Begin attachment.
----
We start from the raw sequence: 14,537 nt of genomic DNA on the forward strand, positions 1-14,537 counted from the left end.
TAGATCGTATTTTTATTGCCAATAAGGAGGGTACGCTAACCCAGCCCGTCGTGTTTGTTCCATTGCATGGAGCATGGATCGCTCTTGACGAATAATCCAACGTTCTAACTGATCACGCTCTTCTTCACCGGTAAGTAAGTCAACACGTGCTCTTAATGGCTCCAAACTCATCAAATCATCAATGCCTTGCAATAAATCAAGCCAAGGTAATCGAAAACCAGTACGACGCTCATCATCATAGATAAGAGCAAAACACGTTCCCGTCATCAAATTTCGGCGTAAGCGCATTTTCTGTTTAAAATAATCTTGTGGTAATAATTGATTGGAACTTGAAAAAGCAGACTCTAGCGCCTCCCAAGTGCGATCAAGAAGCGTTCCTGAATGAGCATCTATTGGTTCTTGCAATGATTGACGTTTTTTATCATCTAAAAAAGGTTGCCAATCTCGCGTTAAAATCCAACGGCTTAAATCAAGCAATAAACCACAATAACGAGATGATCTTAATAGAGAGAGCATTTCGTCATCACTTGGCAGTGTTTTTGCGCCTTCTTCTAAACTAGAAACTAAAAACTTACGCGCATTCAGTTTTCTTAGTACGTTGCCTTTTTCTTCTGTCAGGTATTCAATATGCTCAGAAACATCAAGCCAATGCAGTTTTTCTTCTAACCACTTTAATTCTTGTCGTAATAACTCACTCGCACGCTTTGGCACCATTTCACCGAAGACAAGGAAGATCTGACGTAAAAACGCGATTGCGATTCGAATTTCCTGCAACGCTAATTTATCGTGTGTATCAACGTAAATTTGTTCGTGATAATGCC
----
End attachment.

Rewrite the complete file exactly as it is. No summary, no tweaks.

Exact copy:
We start from the raw sequence: 14,537 nt of genomic DNA on the forward strand, positions 1-14,537 counted from the left end.
TAGATCGTATTTTTATTGCCAATAAGGAGGGTACGCTAACCCAGCCCGTCGTGTTTGTTCCATTGCATGGAGCATGGATCGCTCTTGACGAATAATCCAACGTTCTAACTGATCACGCTCTTCTTCACCGGTAAGTAAGTCAACACGTGCTCTTAATGGCTCCAAACTCATCAAATCATCAATGCCTTGCAATAAATCAAGCCAAGGTAATCGAAAACCAGTACGACGCTCATCATCATAGATAAGAGCAAAACACGTTCCCGTCATCAAATTTCGGCGTAAGCGCATTTTCTGTTTAAAATAATCTTGTGGTAATAATTGATTGGAACTTGAAAAAGCAGACTCTAGCGCCTCCCAAGTGCGATCAAGAAGCGTTCCTGAATGAGCATCTATTGGTTCTTGCAATGATTGACGTTTTTTATCATCTAAAAAAGGTTGCCAATCTCGCGTTAAAATCCAACGGCTTAAATCAAGCAATAAACCACAATAACGAGATGATCTTAATAGAGAGAGCATTTCGTCATCACTTGGCAGTGTTTTTGCGCCTTCTTCTAAACTAGAAACTAAAAACTTACGCGCATTCAGTTTTCTTAGTACGTTGCCTTTTTCTTCTGTCAGGTATTCAATATGCTCAGAAACATCAAGCCAATGCAGTTTTTCTTCTAACCACTTTAATTCTTGTCGTAATAACTCACTCGCACGCTTTGGCACCATTTCACCGAAGACAAGGAAGATCTGACGTAAAAACGCGATTGCGATTCGAATTTCCTGCAACGCTAATTTATCGTGTGTATCAACGTAAATTTGTTCGTGATAATGCC